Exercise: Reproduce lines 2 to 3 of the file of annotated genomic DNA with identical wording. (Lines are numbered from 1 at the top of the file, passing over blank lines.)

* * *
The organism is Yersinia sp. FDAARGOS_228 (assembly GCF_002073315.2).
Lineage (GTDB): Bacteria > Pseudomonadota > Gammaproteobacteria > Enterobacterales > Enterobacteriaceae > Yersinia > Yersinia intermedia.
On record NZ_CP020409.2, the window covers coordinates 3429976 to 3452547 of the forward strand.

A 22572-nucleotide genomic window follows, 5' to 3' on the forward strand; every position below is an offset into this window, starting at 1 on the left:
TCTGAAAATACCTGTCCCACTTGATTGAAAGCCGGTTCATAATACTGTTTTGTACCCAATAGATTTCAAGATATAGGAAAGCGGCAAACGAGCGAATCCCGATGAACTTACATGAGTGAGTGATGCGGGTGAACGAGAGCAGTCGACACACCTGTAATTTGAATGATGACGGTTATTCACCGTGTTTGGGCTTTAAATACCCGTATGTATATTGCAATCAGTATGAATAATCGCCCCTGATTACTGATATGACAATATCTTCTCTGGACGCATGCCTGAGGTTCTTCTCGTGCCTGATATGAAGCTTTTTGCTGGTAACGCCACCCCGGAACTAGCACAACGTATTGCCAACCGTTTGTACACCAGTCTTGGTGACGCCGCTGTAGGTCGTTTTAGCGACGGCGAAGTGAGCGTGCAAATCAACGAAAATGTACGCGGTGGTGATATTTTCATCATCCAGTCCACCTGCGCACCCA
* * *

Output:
Lineage (GTDB): Bacteria > Pseudomonadota > Gammaproteobacteria > Enterobacterales > Enterobacteriaceae > Yersinia > Yersinia intermedia.
On record NZ_CP020409.2, the window covers coordinates 3429976 to 3452547 of the forward strand.